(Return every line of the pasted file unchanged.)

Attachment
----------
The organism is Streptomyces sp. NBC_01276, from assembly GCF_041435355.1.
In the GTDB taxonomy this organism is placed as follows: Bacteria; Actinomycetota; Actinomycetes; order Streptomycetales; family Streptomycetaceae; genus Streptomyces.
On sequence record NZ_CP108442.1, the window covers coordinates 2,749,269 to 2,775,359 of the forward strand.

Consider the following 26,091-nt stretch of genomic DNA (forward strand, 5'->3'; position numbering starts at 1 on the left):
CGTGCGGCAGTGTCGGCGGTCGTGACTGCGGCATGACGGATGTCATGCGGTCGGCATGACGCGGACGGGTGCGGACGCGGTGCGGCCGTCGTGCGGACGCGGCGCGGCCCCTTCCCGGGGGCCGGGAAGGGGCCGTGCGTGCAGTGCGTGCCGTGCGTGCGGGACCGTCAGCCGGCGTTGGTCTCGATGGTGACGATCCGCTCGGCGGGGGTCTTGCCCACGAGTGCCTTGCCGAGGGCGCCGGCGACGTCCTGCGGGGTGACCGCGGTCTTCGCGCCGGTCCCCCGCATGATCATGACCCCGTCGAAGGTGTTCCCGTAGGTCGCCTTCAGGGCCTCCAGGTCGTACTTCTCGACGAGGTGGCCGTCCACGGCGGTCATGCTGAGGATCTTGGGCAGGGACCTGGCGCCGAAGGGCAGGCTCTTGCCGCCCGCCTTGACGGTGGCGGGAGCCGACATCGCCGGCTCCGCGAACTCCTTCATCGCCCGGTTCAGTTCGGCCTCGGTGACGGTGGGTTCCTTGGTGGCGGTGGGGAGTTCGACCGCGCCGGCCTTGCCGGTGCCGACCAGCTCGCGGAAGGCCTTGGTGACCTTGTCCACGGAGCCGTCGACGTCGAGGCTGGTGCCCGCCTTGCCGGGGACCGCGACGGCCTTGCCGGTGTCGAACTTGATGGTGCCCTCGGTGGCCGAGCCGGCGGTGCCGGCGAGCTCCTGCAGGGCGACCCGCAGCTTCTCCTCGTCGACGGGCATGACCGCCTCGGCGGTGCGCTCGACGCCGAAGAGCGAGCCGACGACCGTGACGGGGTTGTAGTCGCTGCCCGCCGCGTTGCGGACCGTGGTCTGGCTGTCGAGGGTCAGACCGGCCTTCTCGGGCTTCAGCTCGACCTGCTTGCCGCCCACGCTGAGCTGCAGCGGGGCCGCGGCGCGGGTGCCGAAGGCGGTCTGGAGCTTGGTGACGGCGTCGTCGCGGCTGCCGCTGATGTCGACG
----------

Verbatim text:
The organism is Streptomyces sp. NBC_01276, from assembly GCF_041435355.1.
In the GTDB taxonomy this organism is placed as follows: Bacteria; Actinomycetota; Actinomycetes; order Streptomycetales; family Streptomycetaceae; genus Streptomyces.
On sequence record NZ_CP108442.1, the window covers coordinates 2,749,269 to 2,775,359 of the forward strand.

Consider the following 26,091-nt stretch of genomic DNA (forward strand, 5'->3'; position numbering starts at 1 on the left):
CGTGCGGCAGTGTCGGCGGTCGTGACTGCGGCATGACGGATGTCATGCGGTCGGCATGACGCGGACGGGTGCGGACGCGGTGCGGCCGTCGTGCGGACGCGGCGCGGCCCCTTCCCGGGGGCCGGGAAGGGGCCGTGCGTGCAGTGCGTGCCGTGCGTGCGGGACCGTCAGCCGGCGTTGGTCTCGATGGTGACGATCCGCTCGGCGGGGGTCTTGCCCACGAGTGCCTTGCCGAGGGCGCCGGCGACGTCCTGCGGGGTGACCGCGGTCTTCGCGCCGGTCCCCCGCATGATCATGACCCCGTCGAAGGTGTTCCCGTAGGTCGCCTTCAGGGCCTCCAGGTCGTACTTCTCGACGAGGTGGCCGTCCACGGCGGTCATGCTGAGGATCTTGGGCAGGGACCTGGCGCCGAAGGGCAGGCTCTTGCCGCCCGCCTTGACGGTGGCGGGAGCCGACATCGCCGGCTCCGCGAACTCCTTCATCGCCCGGTTCAGTTCGGCCTCGGTGACGGTGGGTTCCTTGGTGGCGGTGGGGAGTTCGACCGCGCCGGCCTTGCCGGTGCCGACCAGCTCGCGGAAGGCCTTGGTGACCTTGTCCACGGAGCCGTCGACGTCGAGGCTGGTGCCCGCCTTGCCGGGGACCGCGACGGCCTTGCCGGTGTCGAACTTGATGGTGCCCTCGGTGGCCGAGCCGGCGGTGCCGGCGAGCTCCTGCAGGGCGACCCGCAGCTTCTCCTCGTCGACGGGCATGACCGCCTCGGCGGTGCGCTCGACGCCGAAGAGCGAGCCGACGACCGTGACGGGGTTGTAGTCGCTGCCCGCCGCGTTGCGGACCGTGGTCTGGCTGTCGAGGGTCAGACCGGCCTTCTCGGGCTTCAGCTCGACCTGCTTGCCGCCCACGCTGAGCTGCAGCGGGGCCGCGGCGCGGGTGCCGAAGGCGGTCTGGAGCTTGGTGACGGCGTCGTCGCGGCTGCCGCTGATGTCGACG